The gardener in the house that backs onto our garden has, in his great intelligence, decided to light a huge fire with wet branches and leaves and the smoke has gathered in huge clouds that have descended into each and every window and crack in the brickwork here. My apartment smells like the aftermath of a damp conflagration. I went out to him and berated him for doing so. His answer: 'Sorry, can't hear you.' So much for neighbourly good feelings. I think that a phone call to the very nice Italians is in order.

And once more the waiting for EDF Energy, the 'Sustainability Partner', to turn up and relocate the effing meter. All morning Monday. I called today to complain yet again. 'Oh, Mrs. Morris. You were left a message in November. The appointment was cancelled. It's now for the 9th February.' Of course no message was left. Just another sodding runaround from them. They're all so nice on the phone. Health and effing Safety again. No other reason not to have the meter where it's been situated since the block was last renovated. Years ago. You see it's dangerous for someone to top up their meter in the dark. When I made the point that there's a light switch in the room where all the meters are situated and that most everyone knows how light switches work, the nice gentleman to whom I was speaking said, yes that's right but Health and Safety has tied their hands.


Friday, 8 January 2010

Snow, fractures, the NHS and Bill Oddie

Hairline fracture of a bone in my wrist. Therefore somewhat difficult to type! Sorry. Two falls in one day and the second one did it. We have so much snow and ice and nothing has been cleared. There's piles of snow and grit and sand but it's all lethal and we don't have the infrastructure here to deal with it.

I spent two hours at the local NHS hospital but was favourably impresssed. Pre-triage and then ten minutes to register and then straight to X-ray. Fifteen minutes and then they were done. Another hour to wait and an extremely nice registrar. What a difference...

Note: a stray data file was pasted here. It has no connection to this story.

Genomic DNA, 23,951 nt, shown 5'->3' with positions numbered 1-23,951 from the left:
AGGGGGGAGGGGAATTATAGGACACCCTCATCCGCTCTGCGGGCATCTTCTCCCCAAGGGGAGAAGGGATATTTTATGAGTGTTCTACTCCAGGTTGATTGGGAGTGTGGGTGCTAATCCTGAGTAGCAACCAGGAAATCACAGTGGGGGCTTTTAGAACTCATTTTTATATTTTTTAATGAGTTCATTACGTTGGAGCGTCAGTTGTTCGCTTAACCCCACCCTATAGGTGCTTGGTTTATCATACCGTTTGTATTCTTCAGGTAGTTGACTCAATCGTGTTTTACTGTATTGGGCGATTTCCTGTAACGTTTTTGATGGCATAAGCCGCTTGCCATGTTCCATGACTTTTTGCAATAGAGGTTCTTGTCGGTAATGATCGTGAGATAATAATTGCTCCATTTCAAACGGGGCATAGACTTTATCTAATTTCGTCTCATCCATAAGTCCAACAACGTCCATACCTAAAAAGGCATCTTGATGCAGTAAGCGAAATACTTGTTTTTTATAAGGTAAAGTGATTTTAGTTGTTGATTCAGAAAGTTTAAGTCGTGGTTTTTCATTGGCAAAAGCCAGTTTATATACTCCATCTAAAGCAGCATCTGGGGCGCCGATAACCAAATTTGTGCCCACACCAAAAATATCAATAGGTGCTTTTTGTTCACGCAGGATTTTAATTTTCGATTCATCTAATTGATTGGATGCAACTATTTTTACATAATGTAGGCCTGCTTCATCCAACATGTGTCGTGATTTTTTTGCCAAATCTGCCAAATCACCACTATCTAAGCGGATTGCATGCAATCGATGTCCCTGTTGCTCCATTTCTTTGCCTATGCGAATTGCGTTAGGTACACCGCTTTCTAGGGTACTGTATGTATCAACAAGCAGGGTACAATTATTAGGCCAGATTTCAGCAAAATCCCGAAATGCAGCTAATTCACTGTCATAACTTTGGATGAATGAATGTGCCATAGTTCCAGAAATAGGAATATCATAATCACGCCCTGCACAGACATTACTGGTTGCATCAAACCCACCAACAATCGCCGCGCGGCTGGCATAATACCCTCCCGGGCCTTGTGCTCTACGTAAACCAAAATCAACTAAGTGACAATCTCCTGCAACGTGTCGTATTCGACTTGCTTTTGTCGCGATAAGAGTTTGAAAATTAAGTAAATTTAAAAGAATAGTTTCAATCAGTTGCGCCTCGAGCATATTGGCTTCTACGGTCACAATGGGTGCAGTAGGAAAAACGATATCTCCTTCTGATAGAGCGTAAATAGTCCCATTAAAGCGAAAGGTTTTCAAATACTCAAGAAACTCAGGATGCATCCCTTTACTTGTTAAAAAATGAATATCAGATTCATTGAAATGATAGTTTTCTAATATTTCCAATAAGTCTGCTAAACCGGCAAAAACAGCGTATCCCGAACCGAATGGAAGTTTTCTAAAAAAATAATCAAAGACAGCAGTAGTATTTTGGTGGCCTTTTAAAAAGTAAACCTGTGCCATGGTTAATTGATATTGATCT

But I have a caste on my wrist and it's so hard...

An interesting week with Zach. He's been staying here. Yet another chapter. To be discussed...

By the way: Bill Oddie. Now telling everyone how he's come through his depression. I'm delighted for him. Would have been nice if he had said thanks.

Sunday, 3 January 2010

New Year: New changes. Will it be any better?

Gosh it's cold here. In October we were informed by the Met Office that we were going to have a 'mild winter.' On a par with their 'barbeque' summer that didn't arrive, I don't think that they do their job very well, do they? And they're telling us that by 2050 we'll have 'scorching summers'. Blah blah blah...

So this morning we skated our way around the Heath and the dog avoided the really icy bits too but he has four legs and a lower centre of gravity and there's not too much to worry about him toppling over. I only saw three people almost come a cropper this week on one particular and famous piece of glass. You'd think that the powers-that-be who work for the Heath would've done something about this. But, of course not. I remember when I last asked these gentlemen about doing something to alleviate the possibility of broken bones. 'If we grit one path,' one of them said. 'Then we'd have to grit them all...' Makes one open-mouthed in awe, doesn't it!

Lots of articles about poor Mr. Shaikh. One thing in agreement: Why was it that the Chinese authorities wouldn't allow him to see a psychiatrist? Was it because the Chinese actually wanted to execute a Westerner simply to show that no one's gonna mess with them? Well, it seemed to have worked. Who's going to boycott China?

So tomorrow it's back to normal. We have a new year and a new decade. I wonder whether it will be any better than the last. Will there be new medications discovered that work better for people with mental illnesses? Will there be more money injected into the system here for better care in the NHS for those who are vulnerable? Will there be a different attitude shown towards drug addiction and mental illness? I think it's highly unlikely that anything will change. One can but hope.